She is also the one who reportedly came up with the idea of going on the attack last November against the insurance industry. And late last year, when her fellow Midwesterners Reps. Tim Penny (D-Minn.) and John Kasich (R-Ohio), proposed an amendment that threatened to undermine funding for Mrs. Clinton's health care plan, she personally went to the Hill to lobby successfully for its defeat.
Not unlike First Ladies before her (most notably Nancy Reagan), Mrs. Clinton carefully scrutinizes her husband's schedule, and suggests eliminating those things which may tend to "weigh him down."
She makes sure that the Administration's Congressional allies are invited to private White House movie screenings and dinners on Friday nights. By contrast, the President has to be reminded not to be too chummy with those who have opposed his initiatives.
Remarkably, Hillary has read the biographies of every one of her 43 predecessors. She even read a series of mystery novels written by Franklin D. Roosevelt's son, Elliott, in which Eleanor Roosevelt appears as an amateur sleuth ala Jessica Fletcher.
To an unprecedented degree, Hillary Rodham Clinton has influenced the building of the Administration's infrastructure of policy works - some of whom could be said to be more liberal than the President. However, while overseeing a network of advisers that intertwines friendship with policy making, she is careful not to obviate the chain of command or usurp the prerogatives of cabinet members. Hillary can lunch with Administration heads like Commerce Secretary Ron Brown, Environmental Protection Agency head Carol Browner and Agriculture Secretary Mike Espy because they were her friends before they came to serve this Administration.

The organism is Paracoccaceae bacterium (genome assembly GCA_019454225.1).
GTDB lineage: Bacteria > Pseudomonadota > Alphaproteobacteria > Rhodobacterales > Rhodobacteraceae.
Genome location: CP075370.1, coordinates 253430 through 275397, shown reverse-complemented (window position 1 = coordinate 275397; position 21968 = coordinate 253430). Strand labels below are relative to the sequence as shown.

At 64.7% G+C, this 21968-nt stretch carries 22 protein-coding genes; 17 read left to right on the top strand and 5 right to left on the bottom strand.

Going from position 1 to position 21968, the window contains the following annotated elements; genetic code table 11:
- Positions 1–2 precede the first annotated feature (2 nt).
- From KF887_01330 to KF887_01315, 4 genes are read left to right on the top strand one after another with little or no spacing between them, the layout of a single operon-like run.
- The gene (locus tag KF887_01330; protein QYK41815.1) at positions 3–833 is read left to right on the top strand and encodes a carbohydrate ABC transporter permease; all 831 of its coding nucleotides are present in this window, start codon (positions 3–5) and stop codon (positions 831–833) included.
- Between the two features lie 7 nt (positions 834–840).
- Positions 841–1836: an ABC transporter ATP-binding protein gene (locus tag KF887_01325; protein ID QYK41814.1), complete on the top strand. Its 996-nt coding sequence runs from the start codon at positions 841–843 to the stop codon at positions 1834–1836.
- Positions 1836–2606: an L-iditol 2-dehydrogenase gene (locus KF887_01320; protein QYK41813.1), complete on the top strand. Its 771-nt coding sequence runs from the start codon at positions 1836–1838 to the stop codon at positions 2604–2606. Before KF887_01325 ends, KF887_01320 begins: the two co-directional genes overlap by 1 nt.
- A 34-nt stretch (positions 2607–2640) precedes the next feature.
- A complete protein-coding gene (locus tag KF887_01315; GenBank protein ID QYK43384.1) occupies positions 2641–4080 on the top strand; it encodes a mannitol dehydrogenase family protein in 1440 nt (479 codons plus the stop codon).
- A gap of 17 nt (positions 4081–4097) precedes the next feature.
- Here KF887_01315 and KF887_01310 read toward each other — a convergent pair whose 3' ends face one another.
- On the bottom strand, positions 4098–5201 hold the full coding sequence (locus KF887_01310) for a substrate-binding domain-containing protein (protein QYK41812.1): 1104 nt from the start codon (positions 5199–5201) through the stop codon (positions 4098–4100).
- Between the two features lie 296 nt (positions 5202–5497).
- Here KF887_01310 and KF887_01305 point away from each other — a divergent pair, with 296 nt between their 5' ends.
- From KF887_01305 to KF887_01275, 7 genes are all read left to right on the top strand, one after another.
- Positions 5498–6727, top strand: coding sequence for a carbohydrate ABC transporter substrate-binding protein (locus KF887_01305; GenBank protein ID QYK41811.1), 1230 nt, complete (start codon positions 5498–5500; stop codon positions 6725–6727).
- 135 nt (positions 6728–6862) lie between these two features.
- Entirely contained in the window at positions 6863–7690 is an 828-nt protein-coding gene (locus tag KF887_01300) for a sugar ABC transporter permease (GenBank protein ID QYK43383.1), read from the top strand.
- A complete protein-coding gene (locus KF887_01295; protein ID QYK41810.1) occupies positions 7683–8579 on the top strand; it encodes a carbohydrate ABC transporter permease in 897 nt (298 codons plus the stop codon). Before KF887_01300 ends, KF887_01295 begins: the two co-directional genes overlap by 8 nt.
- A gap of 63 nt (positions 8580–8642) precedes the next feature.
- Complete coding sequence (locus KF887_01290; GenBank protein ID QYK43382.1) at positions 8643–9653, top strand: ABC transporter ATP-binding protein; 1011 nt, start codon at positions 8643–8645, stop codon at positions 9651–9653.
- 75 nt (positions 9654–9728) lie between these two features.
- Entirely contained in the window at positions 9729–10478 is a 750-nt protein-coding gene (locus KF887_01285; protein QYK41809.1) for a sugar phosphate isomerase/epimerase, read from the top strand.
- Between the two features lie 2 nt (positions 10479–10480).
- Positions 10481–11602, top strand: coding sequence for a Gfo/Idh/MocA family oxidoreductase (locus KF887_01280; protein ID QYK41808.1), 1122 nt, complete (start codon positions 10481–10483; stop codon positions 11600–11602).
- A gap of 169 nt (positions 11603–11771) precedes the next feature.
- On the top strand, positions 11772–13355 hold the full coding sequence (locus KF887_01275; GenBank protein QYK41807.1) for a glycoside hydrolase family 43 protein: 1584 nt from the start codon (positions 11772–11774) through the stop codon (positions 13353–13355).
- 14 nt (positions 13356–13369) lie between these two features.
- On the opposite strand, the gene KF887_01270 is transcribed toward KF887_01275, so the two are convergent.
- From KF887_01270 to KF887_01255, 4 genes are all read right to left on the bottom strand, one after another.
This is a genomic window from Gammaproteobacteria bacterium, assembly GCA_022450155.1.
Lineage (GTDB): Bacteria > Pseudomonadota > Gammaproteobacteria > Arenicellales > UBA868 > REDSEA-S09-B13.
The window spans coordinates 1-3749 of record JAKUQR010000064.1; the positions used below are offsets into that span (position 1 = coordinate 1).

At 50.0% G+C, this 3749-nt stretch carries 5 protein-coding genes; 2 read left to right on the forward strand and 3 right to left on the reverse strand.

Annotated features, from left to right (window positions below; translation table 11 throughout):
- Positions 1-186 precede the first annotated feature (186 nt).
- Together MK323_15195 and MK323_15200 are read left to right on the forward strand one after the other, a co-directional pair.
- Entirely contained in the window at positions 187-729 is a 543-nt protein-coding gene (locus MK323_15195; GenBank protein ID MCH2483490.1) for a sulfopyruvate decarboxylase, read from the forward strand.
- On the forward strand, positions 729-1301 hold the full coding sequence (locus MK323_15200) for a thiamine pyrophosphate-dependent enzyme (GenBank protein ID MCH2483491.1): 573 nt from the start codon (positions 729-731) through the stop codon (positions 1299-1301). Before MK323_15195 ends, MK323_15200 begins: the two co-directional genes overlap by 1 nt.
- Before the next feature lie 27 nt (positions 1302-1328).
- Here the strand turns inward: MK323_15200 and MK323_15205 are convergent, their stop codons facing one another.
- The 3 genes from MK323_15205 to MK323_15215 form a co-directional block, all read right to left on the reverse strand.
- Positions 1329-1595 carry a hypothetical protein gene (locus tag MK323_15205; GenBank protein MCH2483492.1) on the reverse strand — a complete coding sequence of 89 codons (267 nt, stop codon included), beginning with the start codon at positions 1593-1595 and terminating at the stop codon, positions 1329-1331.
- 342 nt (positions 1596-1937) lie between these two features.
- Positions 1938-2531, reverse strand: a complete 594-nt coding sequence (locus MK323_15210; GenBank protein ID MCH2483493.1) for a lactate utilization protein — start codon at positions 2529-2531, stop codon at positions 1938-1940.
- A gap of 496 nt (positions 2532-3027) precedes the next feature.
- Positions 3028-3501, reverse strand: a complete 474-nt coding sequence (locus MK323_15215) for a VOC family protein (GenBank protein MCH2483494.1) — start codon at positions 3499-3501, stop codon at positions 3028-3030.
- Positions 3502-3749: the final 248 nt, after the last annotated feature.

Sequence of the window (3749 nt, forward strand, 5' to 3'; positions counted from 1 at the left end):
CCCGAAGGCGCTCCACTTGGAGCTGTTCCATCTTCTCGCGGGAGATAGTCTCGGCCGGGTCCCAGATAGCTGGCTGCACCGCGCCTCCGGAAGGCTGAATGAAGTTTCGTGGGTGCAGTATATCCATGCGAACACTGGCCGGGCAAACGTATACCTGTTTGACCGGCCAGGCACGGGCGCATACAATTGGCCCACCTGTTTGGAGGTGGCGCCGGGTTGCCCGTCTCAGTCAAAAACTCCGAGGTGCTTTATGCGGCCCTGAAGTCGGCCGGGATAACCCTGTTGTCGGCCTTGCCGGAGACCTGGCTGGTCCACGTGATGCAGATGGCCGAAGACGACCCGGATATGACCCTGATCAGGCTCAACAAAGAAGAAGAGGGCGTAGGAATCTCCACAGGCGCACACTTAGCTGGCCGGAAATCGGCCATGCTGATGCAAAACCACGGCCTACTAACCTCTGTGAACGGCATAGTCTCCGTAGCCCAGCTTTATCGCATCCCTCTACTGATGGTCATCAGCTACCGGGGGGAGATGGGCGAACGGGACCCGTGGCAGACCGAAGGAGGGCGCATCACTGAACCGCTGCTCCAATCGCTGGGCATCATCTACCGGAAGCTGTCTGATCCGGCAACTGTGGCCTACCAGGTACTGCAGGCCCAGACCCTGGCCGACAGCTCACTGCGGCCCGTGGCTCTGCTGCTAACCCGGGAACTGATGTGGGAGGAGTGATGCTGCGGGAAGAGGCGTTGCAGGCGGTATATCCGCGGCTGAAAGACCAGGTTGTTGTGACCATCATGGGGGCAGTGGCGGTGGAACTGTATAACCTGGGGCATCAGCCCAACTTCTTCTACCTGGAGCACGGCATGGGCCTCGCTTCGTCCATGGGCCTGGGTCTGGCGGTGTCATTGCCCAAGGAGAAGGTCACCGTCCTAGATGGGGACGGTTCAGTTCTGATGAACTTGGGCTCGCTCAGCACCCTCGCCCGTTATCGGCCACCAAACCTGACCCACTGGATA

Although Mrs. Clinton's influence extends throughout the Executive branch, chief of staff Mack McLarty, George Stephanopoulos and David Gergen are the triumvirate that run the White House.
The First Lady told Roxanne Roberts, of The Washington Post, that "A President has the right to seek advice from anyone whom he thinks can give him good advice, including someone he's related to, whether it's President Kennedy with his brother, or a President with his spouse..."
Still, Hillary insists, "The only person elected with [Bill] was Al Gore, and everybody else - whether they're married to him or not - [serves at his pleasure]."
Clearly, Mrs. Clinton has disregarded the advice of social arbiter and former Jacqueline Kennedy aide Letitia Baldridge, who warned that the First Lady "can 't be perceived by other people in the White House or the public and the press as interfering, because then she'd be fried in hot oil."